plus or minus


Definition of plus or minus

 (Entry 1 of 2)

: indicating a quantity whose algebraically positive and negative values serve to bracket a range of values either alone or when added to and subtracted from a given number measured with an accuracy of plus or minus 3 feet

plus or minus


Definition of plus or minus (Entry 2 of 2)

: more or less, approximately a dance for singles plus or minus age 30

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Synonyms & Antonyms for plus or minus

Synonyms: Adverb

about, approximately, around, like, more or less, much, near, roughly, say, some

Antonyms: Adverb

exactly, precisely

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Examples of plus or minus in a Sentence


I have plus or minus five dollars in change.

Recent Examples on the Web: Adverb

The Democratic portion of the poll had a margin of error of plus or minus 4.7 percentage points. Laura Litvan,, "Biden’s lead shrinks as Harris, Warren rise in post-debate poll," 2 July 2019 That poll surveyed 554 respondents and had a margin of sampling error of plus or minus five percentage points. Matt Stevens, New York Times, "Kamala Harris Surges in 3 Polls After Strong Debate Performance," 2 July 2019 The May decrease came with a margin of error of plus or minus 14.7 percentage points. Likhitha Butchireddygari, WSJ, "U.S. New-Home Sales Fell for Second Straight Month in May," 25 June 2019 The poll had a margin of error of plus or minus 5 percentage points, but the margin of error would be higher for subgroups, such as Cuban-Americans and non-Cubans because the sample sizes are smaller. Anthony Man,, "Hipanics in Florida divided on Trump; Vice President Mike Pence in town to launch Latino coalition.," 25 June 2019 The full sample had a margin of error of plus or minus 3.1 percentage points. Joshua Jamerson, WSJ, "Nearly Half of Democrats Back Impeachment Hearings Against Trump," 16 June 2019 Results from the full sample have a margin of error of plus or minus 3.5 percentage points. Robert Mccartney, Washington Post, "Poll: D.C. area thinks Amazon headquarters will have good impact overall, despite concerns.," 14 June 2019 The survey has a margin of error of plus or minus 3.6 percent. Brittany Wallman,, "Public schools get failing grades in new survey by Fort Lauderdale residents," 8 June 2019 The poll has a margin of error of plus or minus 3.4 percentage points, meaning there is a 95 percent chance that the true responses of the entire population would fall within 3.4 percentage points of the poll’s responses. Jonathan Lai,, "N.J. Adults Who Are More Civically Engaged: Why?," 4 June 2019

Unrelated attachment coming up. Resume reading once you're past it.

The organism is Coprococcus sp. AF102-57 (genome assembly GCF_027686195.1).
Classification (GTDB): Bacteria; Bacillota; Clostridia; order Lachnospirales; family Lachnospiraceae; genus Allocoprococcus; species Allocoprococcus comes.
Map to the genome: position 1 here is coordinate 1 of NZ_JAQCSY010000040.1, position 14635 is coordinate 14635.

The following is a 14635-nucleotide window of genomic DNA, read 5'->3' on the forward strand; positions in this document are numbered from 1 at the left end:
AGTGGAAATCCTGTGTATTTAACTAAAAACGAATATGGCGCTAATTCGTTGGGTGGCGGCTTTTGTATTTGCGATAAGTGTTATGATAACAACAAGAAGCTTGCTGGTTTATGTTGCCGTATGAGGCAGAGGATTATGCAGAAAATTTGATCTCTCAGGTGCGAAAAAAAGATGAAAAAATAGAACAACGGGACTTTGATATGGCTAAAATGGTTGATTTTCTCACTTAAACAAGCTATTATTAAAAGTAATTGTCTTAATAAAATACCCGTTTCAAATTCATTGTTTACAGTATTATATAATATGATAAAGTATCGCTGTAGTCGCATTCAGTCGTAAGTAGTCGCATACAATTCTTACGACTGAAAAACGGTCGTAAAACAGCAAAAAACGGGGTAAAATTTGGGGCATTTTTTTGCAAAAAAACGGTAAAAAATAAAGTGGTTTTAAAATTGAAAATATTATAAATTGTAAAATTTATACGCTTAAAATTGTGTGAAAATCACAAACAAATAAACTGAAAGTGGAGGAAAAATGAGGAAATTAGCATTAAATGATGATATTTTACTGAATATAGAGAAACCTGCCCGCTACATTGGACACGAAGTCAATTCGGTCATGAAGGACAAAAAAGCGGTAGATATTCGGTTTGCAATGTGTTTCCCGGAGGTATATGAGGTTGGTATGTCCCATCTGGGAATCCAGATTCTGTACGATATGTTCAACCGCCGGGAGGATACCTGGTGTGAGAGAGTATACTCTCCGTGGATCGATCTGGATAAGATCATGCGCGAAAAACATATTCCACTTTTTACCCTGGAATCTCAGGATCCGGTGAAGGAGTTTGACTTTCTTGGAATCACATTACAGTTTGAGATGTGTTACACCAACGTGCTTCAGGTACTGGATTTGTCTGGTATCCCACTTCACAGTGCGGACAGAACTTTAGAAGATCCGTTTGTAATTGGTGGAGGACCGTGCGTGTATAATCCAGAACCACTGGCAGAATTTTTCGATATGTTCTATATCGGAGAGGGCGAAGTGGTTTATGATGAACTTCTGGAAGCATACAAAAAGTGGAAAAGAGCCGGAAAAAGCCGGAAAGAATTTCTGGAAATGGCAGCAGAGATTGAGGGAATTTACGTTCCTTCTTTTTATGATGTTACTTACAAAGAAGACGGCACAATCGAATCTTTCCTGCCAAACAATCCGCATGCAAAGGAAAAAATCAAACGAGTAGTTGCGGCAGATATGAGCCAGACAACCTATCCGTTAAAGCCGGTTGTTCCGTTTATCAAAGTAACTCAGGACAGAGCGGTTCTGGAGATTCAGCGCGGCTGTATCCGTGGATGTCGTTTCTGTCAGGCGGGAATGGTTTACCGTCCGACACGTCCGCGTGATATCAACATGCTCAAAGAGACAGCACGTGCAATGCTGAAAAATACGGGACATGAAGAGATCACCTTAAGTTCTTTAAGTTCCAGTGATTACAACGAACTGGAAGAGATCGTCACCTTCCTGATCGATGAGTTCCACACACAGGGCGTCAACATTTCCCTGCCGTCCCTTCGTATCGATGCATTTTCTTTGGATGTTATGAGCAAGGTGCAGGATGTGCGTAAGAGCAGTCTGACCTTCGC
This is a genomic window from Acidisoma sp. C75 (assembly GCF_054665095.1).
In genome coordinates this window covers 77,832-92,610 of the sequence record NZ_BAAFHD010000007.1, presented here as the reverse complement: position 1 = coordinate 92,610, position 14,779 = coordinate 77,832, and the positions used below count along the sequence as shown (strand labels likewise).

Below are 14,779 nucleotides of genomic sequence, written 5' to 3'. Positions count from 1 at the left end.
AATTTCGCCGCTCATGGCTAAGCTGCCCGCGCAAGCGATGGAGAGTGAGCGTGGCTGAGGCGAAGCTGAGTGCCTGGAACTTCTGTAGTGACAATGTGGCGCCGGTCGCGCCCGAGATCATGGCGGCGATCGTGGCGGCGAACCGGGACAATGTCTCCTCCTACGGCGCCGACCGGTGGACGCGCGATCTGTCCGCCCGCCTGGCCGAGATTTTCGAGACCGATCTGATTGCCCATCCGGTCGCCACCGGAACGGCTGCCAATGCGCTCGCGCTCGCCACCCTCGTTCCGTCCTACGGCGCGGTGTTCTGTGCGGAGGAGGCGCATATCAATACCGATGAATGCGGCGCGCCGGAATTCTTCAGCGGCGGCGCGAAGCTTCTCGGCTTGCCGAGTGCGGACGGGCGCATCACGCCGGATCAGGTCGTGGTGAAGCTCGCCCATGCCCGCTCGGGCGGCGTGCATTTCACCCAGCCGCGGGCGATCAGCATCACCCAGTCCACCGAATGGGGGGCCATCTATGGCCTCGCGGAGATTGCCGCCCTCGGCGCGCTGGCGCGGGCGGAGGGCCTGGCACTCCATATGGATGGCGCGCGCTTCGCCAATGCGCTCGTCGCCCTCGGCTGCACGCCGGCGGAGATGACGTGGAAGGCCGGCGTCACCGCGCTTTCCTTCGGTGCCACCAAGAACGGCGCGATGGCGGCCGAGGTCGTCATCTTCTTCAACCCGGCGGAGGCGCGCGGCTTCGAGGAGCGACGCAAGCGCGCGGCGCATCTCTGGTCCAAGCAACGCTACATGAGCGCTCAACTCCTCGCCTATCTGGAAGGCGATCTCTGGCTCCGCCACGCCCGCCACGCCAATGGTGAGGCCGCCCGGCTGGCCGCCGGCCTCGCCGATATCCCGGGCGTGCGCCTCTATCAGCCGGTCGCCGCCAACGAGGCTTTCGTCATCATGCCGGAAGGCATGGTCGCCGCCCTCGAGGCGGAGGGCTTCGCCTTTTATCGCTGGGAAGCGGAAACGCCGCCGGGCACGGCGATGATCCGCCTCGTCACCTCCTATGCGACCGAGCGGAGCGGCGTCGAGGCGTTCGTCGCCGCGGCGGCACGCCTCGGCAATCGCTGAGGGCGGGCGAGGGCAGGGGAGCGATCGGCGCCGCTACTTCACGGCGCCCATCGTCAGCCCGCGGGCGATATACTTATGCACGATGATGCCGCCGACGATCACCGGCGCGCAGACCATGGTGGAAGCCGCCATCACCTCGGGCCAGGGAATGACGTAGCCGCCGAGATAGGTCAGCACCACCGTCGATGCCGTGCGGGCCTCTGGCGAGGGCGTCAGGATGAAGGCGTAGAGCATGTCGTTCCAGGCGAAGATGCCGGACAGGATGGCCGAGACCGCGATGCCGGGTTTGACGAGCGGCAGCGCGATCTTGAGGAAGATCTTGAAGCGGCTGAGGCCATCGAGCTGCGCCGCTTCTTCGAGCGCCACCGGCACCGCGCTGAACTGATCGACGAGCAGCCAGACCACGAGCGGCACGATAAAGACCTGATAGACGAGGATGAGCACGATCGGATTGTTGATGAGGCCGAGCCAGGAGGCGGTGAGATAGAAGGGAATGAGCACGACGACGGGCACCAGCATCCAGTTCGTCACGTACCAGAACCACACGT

These example sentences are selected automatically from various online news sources to reflect current usage of the word 'plus or minus.' Views expressed in the examples do not represent the opinion of Merriam-Webster or its editors. Send us feedback.

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First Known Use of plus or minus


1926, in the meaning defined above


1849, in the meaning defined above

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Time Traveler for plus or minus

The first known use of plus or minus was in 1849

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